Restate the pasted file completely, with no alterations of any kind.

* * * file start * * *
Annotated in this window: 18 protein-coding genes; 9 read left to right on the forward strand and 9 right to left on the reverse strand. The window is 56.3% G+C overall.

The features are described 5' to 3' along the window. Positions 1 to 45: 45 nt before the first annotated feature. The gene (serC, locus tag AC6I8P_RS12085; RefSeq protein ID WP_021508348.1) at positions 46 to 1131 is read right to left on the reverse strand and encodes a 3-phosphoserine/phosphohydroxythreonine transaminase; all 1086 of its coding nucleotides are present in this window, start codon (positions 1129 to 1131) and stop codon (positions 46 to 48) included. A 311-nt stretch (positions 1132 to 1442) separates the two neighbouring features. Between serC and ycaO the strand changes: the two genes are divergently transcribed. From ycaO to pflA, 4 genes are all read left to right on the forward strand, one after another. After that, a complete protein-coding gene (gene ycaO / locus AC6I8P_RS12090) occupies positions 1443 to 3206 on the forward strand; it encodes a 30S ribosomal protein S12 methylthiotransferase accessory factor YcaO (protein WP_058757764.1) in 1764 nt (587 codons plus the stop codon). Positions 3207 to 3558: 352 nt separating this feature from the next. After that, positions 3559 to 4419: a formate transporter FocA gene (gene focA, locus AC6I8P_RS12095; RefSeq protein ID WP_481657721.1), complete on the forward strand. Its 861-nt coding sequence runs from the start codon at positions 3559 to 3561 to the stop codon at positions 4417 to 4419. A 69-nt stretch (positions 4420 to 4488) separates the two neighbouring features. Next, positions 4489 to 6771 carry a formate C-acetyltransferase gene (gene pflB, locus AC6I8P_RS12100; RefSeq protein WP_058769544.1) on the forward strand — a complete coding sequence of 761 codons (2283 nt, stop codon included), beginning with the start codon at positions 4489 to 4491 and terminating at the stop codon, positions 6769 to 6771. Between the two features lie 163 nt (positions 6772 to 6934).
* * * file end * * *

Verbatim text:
Annotated in this window: 18 protein-coding genes; 9 read left to right on the forward strand and 9 right to left on the reverse strand. The window is 56.3% G+C overall.

The features are described 5' to 3' along the window. Positions 1 to 45: 45 nt before the first annotated feature. The gene (serC, locus tag AC6I8P_RS12085; RefSeq protein ID WP_021508348.1) at positions 46 to 1131 is read right to left on the reverse strand and encodes a 3-phosphoserine/phosphohydroxythreonine transaminase; all 1086 of its coding nucleotides are present in this window, start codon (positions 1129 to 1131) and stop codon (positions 46 to 48) included. A 311-nt stretch (positions 1132 to 1442) separates the two neighbouring features. Between serC and ycaO the strand changes: the two genes are divergently transcribed. From ycaO to pflA, 4 genes are all read left to right on the forward strand, one after another. After that, a complete protein-coding gene (gene ycaO / locus AC6I8P_RS12090) occupies positions 1443 to 3206 on the forward strand; it encodes a 30S ribosomal protein S12 methylthiotransferase accessory factor YcaO (protein WP_058757764.1) in 1764 nt (587 codons plus the stop codon). Positions 3207 to 3558: 352 nt separating this feature from the next. After that, positions 3559 to 4419: a formate transporter FocA gene (gene focA, locus AC6I8P_RS12095; RefSeq protein ID WP_481657721.1), complete on the forward strand. Its 861-nt coding sequence runs from the start codon at positions 3559 to 3561 to the stop codon at positions 4417 to 4419. A 69-nt stretch (positions 4420 to 4488) separates the two neighbouring features. Next, positions 4489 to 6771 carry a formate C-acetyltransferase gene (gene pflB, locus AC6I8P_RS12100; RefSeq protein WP_058769544.1) on the forward strand — a complete coding sequence of 761 codons (2283 nt, stop codon included), beginning with the start codon at positions 4489 to 4491 and terminating at the stop codon, positions 6769 to 6771. Between the two features lie 163 nt (positions 6772 to 6934).